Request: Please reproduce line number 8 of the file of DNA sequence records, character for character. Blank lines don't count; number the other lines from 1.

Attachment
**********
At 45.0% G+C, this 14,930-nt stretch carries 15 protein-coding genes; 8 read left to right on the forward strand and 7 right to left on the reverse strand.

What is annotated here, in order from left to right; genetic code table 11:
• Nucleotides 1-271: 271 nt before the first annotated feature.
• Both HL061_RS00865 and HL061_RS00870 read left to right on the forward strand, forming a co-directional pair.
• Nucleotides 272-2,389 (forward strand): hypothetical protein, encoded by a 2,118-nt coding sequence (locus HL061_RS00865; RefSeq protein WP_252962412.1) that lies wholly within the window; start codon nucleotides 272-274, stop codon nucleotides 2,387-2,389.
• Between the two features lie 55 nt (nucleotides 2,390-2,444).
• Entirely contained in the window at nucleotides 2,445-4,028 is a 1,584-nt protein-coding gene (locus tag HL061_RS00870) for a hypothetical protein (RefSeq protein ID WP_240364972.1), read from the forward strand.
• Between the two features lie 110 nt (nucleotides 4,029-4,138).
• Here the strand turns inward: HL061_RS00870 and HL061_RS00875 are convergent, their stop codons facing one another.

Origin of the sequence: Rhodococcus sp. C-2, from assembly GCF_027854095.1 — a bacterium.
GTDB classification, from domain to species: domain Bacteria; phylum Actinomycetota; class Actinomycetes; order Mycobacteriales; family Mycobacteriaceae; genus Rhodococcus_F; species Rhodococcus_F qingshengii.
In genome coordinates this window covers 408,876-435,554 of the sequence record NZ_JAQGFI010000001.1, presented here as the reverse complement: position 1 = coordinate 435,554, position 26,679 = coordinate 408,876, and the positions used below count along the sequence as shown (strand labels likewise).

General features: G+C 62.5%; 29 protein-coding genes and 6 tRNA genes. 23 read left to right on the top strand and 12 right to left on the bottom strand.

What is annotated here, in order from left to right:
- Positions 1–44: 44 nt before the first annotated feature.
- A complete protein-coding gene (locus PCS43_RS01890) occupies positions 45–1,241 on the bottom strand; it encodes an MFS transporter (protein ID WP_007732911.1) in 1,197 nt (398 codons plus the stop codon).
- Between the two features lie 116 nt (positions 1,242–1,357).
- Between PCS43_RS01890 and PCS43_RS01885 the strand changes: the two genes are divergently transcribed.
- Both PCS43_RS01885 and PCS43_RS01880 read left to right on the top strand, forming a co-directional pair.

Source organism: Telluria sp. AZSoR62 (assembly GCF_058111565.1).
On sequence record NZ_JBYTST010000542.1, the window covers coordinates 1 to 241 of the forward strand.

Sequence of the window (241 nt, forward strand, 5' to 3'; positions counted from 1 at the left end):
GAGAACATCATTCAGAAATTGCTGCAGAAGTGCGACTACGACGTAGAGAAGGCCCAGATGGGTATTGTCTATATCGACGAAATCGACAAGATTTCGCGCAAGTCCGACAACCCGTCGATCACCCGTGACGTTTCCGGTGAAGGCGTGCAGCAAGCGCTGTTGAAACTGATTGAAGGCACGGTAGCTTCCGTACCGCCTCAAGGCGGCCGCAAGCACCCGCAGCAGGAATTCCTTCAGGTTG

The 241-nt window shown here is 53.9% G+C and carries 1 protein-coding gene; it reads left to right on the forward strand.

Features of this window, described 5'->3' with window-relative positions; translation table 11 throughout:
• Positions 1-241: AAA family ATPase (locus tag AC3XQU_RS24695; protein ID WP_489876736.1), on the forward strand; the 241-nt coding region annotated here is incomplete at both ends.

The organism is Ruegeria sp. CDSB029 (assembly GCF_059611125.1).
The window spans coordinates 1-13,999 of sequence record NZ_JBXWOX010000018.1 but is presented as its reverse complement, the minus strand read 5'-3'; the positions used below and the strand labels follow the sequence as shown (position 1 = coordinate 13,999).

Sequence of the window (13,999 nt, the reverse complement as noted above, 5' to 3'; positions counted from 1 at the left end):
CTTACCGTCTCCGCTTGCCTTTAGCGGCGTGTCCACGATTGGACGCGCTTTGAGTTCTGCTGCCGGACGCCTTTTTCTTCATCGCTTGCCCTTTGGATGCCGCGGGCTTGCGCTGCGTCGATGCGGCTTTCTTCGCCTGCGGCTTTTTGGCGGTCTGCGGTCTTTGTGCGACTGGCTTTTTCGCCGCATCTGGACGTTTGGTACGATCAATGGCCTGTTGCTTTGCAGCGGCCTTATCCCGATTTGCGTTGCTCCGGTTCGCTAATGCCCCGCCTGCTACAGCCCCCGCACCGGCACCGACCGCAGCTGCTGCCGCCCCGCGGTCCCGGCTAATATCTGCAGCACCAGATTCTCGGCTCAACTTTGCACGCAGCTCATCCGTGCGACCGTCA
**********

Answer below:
• Between the two features lie 110 nt (nucleotides 4,029-4,138).